Selection Sunday memories serve as microcosm for life

During high school I was a firm proponent of making the Sunday of the NCAA Division I tournament’s selection show a national holiday.

In fact, I think it should be to this very day. The second weekend in March has always had a special place in my heart.

In high school, friends would set up camp in my basement early in the afternoon. We’d play pool, draw up our No.1 seeds on a chalkboard and create our own brackets before the experts did, all the while inhaling pizza after pizza.

We were bracketologists long before Joe Lunardi coined the term.

The event became tradition – a tradition that felt like it ended prematurely when we all went off to continue our education.

However, after a few years at Gannon, history repeated itself as similar rituals with my college friends suffered the same fate.

As our schedules became unpredictable and our lives more hectic, we were able to put less and less time into Selection Sunday. Despite the hustle and bustle, a group of us would carve out an hour of our time to watch the selection show no matter what.

But the end of that tradition came Sunday when I watched the unveiling of the brackets at work and not in my friend’s room.

Throughout my college career, one in which I put in more work than play, I’ve been buoyed by the thought that those Sundays in my basement – and other occasions like it – would eventually come again. That I would somehow revisit those carefree days after I completed college.

Unfortunately, I have lately come to the much sadder realization that I’ll, in fact, never see those days again.

Those moments of high school or college that I thought would once again be attainable have turned out to be nothing but wisps of tales from my youth.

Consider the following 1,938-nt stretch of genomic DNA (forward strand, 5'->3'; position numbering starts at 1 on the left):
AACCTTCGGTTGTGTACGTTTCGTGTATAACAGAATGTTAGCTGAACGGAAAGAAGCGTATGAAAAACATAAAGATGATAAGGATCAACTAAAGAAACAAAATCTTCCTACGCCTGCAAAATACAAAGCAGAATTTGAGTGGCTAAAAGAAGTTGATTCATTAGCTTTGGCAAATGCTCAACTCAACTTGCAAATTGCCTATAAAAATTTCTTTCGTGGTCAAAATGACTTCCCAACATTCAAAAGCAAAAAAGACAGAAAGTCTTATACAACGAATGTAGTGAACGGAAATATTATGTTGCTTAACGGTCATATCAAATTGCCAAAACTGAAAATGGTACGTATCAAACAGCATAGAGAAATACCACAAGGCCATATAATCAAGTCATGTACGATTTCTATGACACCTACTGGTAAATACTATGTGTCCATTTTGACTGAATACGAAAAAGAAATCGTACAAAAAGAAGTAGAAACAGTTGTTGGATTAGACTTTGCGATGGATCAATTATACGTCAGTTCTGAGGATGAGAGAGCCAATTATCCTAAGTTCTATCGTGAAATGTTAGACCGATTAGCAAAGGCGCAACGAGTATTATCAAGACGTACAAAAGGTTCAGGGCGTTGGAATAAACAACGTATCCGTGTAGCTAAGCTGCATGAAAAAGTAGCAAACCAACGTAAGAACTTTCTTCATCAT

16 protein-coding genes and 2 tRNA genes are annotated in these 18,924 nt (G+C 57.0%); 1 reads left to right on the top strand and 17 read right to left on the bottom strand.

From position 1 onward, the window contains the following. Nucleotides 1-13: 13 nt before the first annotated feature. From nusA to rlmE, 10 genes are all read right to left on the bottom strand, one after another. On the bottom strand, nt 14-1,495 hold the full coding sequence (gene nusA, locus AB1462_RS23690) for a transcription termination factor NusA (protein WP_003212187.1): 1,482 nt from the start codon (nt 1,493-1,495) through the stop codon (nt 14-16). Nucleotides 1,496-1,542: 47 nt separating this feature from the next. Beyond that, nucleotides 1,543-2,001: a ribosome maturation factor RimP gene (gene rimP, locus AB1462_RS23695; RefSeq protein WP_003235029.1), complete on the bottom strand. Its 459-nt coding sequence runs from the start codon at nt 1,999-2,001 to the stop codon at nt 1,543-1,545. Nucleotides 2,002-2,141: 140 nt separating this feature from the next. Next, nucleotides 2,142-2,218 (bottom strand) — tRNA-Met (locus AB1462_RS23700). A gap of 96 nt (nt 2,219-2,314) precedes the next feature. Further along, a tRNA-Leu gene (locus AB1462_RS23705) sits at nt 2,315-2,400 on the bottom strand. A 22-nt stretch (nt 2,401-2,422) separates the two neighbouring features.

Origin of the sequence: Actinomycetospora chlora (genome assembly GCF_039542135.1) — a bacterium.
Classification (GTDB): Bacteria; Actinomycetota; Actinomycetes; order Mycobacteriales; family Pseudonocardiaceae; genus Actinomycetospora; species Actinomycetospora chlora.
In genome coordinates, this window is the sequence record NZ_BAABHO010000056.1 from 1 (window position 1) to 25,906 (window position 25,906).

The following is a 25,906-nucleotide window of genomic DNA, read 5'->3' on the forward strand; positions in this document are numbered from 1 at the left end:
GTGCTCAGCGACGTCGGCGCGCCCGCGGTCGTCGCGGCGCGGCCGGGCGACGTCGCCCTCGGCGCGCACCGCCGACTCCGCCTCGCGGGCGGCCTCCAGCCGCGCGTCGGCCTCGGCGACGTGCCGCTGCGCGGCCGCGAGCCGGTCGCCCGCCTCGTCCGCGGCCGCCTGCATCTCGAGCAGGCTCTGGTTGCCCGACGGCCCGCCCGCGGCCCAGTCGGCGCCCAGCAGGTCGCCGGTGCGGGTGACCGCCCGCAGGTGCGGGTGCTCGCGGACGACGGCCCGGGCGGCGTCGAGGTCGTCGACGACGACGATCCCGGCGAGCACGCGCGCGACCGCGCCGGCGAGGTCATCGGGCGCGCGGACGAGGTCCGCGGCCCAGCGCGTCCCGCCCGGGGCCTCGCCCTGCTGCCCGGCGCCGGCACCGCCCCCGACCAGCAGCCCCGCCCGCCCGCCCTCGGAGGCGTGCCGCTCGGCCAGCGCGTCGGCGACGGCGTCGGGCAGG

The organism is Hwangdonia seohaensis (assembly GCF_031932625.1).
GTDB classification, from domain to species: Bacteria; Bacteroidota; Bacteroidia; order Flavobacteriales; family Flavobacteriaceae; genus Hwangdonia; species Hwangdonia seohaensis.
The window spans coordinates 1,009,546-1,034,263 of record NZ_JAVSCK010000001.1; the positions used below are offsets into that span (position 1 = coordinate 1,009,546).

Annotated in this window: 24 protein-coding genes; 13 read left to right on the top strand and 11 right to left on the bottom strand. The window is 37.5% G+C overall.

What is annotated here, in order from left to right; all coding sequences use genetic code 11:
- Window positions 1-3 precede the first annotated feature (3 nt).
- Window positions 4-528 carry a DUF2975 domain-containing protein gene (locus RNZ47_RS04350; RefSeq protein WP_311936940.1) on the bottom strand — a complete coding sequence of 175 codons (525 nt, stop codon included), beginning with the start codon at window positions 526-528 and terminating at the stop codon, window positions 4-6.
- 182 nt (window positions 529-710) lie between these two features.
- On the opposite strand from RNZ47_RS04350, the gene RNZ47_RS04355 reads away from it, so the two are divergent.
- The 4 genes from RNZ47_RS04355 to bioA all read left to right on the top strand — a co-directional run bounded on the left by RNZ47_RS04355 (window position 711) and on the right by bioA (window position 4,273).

With their exhibits having been recently completed in my memory’s museum, there’s little chance I’ll interact with them one last time.

With graduation looming and the light at the end of the tunnel getting brighter by the day, I can’t help but feel as though I left some of the best times slip away without realizing how great they actually were.

As the calendar inches its way to May 5, it’s become clear that I’m wrapping up my life’s last scene in Act I – not revisiting the start.

Contrary to what I once believed, a move to different responsibilities doesn’t mean the subtraction of any.

By now, I’ve been introduced to my life’s players, the inciting moments have occurred and the rising action is all set to begin.

Although Gustav Freytag’s dramatic structure lays out Shakespearean plays to a tee, it isn’t going to help me navigate a plot that has yet to be written.

So May 6, the day after graduation, serves as the day that I start deciding how Act II of my life’s play will begin.

Now that’s what I call a Selection Sunday.

 

ZACK MCDERMOTT

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